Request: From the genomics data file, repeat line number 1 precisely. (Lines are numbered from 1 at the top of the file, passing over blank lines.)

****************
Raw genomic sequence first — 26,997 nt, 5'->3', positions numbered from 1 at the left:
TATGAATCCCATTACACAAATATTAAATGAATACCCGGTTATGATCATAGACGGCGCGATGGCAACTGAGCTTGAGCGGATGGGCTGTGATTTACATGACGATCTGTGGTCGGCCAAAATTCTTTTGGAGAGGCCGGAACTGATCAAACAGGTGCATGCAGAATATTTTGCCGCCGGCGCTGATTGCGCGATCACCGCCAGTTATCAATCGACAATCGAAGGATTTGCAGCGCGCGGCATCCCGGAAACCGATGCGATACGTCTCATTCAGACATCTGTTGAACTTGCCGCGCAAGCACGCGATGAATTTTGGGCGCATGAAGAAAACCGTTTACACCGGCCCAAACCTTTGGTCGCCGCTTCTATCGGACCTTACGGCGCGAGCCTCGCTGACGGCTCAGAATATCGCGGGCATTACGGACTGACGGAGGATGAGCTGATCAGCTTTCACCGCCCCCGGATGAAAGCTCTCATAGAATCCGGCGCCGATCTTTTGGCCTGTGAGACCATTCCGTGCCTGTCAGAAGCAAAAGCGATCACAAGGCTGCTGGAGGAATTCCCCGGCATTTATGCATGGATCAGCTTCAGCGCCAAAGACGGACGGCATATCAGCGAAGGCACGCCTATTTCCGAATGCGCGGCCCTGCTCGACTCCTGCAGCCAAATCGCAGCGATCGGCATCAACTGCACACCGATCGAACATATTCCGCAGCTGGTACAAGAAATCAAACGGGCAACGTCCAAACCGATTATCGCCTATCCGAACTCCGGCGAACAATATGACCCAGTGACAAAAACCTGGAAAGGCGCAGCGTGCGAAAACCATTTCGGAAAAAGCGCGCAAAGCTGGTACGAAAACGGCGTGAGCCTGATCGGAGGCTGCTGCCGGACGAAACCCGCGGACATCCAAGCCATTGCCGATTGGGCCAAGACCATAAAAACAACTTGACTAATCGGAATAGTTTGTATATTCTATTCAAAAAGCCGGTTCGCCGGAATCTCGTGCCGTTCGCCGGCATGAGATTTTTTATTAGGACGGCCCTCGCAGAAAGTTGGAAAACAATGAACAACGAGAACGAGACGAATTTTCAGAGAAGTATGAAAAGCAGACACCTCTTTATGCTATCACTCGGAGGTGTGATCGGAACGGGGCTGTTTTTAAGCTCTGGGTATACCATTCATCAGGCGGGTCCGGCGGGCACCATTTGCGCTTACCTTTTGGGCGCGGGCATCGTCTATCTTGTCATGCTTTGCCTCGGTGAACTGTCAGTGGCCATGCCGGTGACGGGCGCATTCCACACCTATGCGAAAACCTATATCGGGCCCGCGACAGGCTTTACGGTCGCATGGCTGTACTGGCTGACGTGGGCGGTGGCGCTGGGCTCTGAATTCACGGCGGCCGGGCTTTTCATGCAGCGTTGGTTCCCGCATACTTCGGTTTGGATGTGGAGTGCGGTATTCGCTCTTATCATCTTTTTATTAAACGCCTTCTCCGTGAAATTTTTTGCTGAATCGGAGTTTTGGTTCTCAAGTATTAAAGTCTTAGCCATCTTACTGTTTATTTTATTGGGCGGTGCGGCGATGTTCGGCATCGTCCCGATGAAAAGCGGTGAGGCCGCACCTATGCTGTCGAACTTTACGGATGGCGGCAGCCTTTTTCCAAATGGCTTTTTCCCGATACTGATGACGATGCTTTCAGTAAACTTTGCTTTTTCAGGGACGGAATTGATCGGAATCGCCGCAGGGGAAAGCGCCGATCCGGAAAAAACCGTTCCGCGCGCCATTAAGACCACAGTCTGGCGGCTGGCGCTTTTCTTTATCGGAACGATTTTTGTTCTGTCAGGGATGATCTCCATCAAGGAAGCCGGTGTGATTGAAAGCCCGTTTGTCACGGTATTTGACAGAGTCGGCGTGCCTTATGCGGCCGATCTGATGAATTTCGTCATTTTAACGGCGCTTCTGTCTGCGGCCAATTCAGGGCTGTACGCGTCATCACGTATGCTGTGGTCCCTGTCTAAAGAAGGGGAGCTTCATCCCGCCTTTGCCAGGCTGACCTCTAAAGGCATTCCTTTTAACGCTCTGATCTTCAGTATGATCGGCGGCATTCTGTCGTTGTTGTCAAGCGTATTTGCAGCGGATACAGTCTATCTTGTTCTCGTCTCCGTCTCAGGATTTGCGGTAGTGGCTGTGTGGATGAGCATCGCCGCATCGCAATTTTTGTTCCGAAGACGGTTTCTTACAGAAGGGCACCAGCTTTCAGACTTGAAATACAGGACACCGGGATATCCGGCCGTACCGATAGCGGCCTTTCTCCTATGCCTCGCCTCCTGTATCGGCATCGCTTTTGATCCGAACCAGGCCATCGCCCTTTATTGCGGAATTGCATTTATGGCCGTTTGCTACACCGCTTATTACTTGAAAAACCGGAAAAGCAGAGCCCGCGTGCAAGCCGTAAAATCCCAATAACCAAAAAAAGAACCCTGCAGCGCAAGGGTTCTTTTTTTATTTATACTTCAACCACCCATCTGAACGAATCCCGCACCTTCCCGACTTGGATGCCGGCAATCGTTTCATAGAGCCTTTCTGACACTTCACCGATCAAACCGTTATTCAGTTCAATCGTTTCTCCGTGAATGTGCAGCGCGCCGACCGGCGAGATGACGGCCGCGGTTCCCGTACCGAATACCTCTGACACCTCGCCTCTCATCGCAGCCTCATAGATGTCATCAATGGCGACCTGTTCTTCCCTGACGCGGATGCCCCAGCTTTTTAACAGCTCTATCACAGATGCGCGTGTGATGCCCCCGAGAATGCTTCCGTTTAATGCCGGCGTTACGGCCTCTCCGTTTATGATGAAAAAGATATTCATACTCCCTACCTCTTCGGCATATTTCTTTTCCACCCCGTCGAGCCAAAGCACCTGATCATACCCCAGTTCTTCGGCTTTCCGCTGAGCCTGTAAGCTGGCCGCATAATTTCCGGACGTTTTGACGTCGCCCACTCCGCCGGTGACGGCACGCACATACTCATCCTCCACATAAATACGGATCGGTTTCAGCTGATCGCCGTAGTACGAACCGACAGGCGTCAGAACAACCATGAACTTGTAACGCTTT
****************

Raw genomic sequence first — 26,997 nt, 5'->3', positions numbered from 1 at the left: